Courtesy of Benjamin Pilosof '16

Attendees talk over food at last year's Hotel Ezra Cornell, hosted in Statler Hotel March 2015.

March 15, 2016

Hotelies to Host 91st Annual Hotel Ezra Cornell Conference

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Hotelies are eager to host the 91st annual Hotel Ezra Cornell conference — an event that all students in the School of Hotel Administration plan for almost a year — this weekend, according to Ben Pilosof ’16, HEC 91 communications director.

The weekend-long business conference is organized and executed entirely by students, Pilosof said.

This year’s theme — ‘The New Normal’ — will explore changes in the hospitality industry that range from the emergence of an ultra-luxury segment in the hotel market to the dangers of cybercrime, according to Pilosof.

“We’re hosting a dynamic panel about evolving consumer behavior … how new market entrants like Airbnb are changing the rules of hospitality,” he said. “Consumers have so many options now and they’re approaching travel in a whole new way.”

The event includes leisure activities and education programs open to the general public, Pilosof said.

Taylor Meadows ’16, managing director of HEC 91, said her visions for this year are “collaboration, engagement, and inclusion.”

“HEC is a reflection of what the students in SHA are passionate about, and as a result, we are constantly innovating and adapting to ensure that all hotelies are engaged and excited to make their HEC ‘the best ever,’” Meadows said. “To me, ‘the best ever’ is a weekend that creates a memorable experience for not only our guests, but also all of our students.”

The history of the conference traces back to the how “HEC is actually the reason why we have a School [of Hotel Administration],” according to Pilosof.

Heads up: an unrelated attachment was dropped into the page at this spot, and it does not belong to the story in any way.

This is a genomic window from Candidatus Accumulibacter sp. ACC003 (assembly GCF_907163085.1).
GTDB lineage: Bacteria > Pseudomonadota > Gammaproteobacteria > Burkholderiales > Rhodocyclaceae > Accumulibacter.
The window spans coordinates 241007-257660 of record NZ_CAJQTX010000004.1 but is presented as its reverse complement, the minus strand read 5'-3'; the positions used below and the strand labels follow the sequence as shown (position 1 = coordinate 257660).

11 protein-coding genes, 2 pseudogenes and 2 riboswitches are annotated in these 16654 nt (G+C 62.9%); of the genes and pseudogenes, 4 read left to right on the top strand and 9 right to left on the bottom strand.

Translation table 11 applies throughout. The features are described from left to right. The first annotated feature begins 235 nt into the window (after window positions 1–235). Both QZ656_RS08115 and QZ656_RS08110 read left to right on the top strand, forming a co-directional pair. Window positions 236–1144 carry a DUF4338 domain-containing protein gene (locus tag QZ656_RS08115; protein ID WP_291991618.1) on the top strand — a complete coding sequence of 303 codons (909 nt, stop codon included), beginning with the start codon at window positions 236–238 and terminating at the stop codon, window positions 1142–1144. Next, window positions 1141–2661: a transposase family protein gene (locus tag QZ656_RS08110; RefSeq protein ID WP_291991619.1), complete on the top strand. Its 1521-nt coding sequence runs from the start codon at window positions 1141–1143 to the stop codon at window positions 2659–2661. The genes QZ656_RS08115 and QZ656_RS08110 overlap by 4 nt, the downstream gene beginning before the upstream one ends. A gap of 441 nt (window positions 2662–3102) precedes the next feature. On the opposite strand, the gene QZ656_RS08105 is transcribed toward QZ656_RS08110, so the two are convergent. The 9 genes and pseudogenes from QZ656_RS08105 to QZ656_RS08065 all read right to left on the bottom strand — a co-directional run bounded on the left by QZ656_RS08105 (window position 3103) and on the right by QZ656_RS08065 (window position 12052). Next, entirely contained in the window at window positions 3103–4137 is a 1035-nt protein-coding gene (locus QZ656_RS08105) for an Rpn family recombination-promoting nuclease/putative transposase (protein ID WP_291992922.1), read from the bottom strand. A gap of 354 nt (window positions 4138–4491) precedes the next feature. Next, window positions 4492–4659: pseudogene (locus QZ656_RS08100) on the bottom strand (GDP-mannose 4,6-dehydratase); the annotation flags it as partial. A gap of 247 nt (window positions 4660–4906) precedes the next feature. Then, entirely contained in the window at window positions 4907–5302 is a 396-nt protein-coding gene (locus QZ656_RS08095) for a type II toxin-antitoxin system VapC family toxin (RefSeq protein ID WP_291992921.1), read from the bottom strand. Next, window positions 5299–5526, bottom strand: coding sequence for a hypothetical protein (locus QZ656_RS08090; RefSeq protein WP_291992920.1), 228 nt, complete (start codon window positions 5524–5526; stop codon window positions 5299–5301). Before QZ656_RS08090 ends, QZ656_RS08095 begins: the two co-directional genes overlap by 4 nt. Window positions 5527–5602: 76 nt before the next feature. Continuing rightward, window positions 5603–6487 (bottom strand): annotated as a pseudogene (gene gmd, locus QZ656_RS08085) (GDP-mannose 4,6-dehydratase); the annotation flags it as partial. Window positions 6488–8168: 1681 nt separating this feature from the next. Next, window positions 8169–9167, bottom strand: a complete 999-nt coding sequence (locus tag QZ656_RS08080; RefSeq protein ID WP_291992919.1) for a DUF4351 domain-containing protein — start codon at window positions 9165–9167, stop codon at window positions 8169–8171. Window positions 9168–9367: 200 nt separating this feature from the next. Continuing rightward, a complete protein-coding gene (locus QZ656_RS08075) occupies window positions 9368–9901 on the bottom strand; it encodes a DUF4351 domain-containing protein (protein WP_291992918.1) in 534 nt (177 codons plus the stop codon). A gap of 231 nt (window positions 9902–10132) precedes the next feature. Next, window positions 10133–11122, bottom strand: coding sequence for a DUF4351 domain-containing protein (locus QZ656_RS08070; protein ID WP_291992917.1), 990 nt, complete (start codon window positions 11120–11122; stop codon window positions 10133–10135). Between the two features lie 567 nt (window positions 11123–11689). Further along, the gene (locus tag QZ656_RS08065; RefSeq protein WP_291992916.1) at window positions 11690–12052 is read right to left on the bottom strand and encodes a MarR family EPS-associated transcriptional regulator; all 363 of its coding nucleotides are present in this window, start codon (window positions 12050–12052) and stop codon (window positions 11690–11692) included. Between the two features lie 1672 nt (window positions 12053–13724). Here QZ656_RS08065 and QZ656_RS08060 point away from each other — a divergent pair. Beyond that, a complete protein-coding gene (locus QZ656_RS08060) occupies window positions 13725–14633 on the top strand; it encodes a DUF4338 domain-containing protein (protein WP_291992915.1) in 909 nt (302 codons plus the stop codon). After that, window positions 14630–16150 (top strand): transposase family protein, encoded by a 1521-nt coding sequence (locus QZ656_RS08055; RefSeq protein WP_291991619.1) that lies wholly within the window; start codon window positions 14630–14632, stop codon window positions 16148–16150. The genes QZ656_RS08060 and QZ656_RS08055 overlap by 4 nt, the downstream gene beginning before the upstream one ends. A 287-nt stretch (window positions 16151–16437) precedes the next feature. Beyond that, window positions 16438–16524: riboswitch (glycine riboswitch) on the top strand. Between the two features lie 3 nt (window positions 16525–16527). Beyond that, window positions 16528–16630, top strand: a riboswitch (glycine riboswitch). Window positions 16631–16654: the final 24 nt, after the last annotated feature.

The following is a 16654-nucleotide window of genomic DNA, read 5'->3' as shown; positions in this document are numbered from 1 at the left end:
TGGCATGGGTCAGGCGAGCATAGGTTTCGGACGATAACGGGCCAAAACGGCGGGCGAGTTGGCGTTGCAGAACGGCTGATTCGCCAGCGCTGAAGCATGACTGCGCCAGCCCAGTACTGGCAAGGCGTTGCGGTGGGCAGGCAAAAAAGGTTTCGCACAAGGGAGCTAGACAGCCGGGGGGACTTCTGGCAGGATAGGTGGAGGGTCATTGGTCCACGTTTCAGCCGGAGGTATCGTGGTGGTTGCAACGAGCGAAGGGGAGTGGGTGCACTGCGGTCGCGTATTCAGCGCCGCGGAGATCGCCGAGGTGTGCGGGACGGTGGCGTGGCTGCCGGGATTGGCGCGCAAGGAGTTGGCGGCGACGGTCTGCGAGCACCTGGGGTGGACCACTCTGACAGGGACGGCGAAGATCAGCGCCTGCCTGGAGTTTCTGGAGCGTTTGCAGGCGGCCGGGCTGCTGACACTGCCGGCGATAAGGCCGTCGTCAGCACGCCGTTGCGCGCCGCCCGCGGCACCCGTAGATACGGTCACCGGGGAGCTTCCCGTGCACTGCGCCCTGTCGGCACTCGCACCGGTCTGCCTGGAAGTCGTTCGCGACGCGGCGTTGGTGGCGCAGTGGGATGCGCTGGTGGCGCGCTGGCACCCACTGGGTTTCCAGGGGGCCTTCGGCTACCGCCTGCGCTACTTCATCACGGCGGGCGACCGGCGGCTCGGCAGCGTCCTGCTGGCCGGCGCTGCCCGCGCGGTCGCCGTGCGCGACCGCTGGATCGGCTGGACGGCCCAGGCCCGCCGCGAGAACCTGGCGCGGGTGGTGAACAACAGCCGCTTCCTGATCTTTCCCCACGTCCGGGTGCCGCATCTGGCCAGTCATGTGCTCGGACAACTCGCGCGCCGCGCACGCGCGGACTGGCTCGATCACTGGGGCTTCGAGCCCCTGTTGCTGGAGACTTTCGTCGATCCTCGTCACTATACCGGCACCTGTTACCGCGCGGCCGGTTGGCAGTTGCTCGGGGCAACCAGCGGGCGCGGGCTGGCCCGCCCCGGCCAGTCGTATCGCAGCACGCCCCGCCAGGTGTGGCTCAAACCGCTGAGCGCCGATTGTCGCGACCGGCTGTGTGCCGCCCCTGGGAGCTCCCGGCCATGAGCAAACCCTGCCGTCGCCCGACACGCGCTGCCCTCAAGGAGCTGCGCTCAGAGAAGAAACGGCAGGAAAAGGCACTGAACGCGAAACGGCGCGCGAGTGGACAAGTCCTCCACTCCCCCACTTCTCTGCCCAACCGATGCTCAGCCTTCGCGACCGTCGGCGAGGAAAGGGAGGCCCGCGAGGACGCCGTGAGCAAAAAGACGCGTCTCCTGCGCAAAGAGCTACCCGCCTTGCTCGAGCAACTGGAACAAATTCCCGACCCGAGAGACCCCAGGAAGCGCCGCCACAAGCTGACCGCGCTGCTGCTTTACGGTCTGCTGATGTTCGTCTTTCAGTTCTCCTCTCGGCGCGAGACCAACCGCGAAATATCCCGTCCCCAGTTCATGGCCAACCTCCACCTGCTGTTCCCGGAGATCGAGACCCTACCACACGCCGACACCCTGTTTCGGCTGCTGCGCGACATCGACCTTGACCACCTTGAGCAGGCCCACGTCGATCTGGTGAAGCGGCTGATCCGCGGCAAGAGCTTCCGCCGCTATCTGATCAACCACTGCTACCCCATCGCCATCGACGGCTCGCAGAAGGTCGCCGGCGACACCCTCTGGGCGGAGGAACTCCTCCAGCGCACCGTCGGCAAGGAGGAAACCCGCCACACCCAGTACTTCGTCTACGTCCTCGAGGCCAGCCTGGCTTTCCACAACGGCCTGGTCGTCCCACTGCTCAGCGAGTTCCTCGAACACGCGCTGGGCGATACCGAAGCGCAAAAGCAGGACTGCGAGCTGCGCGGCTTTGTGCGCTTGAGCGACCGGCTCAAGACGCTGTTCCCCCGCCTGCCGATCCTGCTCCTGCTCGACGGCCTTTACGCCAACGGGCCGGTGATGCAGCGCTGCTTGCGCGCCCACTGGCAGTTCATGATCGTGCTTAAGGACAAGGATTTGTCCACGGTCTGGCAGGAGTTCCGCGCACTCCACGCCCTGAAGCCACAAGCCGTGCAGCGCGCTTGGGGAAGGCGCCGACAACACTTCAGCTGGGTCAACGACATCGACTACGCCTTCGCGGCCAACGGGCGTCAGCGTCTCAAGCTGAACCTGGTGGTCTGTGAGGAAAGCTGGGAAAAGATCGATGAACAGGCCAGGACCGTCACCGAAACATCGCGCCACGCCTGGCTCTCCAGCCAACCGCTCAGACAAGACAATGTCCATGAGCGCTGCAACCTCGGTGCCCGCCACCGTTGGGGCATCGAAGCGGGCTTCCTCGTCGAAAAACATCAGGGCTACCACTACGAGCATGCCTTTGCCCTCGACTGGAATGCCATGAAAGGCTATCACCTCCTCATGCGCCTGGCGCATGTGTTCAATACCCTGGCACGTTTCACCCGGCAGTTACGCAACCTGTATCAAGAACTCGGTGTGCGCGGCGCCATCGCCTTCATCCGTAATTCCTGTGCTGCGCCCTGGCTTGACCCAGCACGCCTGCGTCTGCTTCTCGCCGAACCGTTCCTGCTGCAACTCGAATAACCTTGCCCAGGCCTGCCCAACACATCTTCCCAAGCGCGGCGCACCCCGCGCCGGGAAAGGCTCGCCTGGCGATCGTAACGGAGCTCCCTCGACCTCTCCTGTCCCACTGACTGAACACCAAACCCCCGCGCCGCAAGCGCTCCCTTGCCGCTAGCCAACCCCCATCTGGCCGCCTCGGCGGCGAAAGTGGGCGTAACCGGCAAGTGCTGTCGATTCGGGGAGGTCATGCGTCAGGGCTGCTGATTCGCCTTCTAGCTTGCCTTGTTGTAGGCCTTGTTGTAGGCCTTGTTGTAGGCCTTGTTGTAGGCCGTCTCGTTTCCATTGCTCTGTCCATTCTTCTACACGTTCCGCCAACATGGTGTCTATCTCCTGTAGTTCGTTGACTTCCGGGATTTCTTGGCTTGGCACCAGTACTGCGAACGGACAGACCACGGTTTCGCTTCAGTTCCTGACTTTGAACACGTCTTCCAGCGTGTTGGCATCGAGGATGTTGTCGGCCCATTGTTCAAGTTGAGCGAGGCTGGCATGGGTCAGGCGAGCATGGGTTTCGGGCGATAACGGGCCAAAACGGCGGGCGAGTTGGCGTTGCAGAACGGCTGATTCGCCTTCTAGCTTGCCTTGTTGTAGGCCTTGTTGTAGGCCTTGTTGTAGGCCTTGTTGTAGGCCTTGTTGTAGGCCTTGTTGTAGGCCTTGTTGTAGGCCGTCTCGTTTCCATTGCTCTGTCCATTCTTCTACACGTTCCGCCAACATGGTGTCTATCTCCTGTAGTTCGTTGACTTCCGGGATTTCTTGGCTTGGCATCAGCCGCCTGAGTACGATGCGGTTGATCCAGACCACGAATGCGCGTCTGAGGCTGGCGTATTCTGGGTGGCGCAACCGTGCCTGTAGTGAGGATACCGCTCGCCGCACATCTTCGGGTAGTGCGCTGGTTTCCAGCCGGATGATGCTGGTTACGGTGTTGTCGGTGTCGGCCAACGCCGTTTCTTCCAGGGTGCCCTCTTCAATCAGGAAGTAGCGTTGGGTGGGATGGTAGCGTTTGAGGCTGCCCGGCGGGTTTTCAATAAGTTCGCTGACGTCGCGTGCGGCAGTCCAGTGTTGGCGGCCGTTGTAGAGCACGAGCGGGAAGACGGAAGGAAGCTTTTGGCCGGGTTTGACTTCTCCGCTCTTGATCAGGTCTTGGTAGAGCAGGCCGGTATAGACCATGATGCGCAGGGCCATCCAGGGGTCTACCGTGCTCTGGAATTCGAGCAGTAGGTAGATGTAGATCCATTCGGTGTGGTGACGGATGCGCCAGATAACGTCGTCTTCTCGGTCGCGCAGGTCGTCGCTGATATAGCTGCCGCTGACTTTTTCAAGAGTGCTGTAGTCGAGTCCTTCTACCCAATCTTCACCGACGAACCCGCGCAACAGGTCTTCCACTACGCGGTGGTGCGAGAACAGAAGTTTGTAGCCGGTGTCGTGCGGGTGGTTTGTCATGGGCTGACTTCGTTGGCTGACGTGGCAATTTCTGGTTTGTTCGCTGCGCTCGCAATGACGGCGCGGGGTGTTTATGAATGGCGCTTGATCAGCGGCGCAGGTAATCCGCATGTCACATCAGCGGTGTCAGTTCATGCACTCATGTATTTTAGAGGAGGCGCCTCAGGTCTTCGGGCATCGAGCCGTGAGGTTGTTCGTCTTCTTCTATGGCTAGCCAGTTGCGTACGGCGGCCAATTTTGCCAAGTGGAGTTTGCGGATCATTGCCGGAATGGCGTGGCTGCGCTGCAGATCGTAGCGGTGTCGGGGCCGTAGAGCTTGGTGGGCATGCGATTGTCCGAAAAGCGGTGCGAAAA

“The first Hotel Ezra Cornell took place in 1925,” he said. “It was just a small little dinner in Risley Hall put on by students in the emerging hospitality program.”

The following year, the dean of the program invited Ellsworth Statler, a leading American hotelier, to be the conference’s guest of honor, Pilosof said.

“He was pretty skeptical about an Ivy League education in hospitality,” Pilosof said. “But the students did such an incredible job that he was converted and decided to pledge his support to the program — he is the namesake of the building and the hotel.”

The program has endured for so long because students gain essential hands-on experience from it, according to Prof. Reneta McCarthy ’84 M.P.S. ’01, hotel administration, who has served as the HEC faculty course instructor for the past 12 years.

“The students are dealing with real guests who pay real money to attend the weekend,” she said. “[They] are responsible for managing their $120,000 budget and for planning and executing all aspects of the conference, from the program to the food and beverage events.”

Pilosof said he appreciates the skills he has gained from working at the conference, calling it “the capstone experience for hotelies for … many years.”

“It really gives students the opportunity to apply what they’ve learned in the classroom and cultivate their talents and passions in a real function setting,” he said.

McCarthy, who will advise students planning the conference for the last time this year, said her previous students agreed with Pilosof.

“They [former student participants] look back fondly on their HEC experience and marvel at the amazing opportunity they were given,” she said. “It’s really special — and it’s also the one thing that all hotelies have in common.”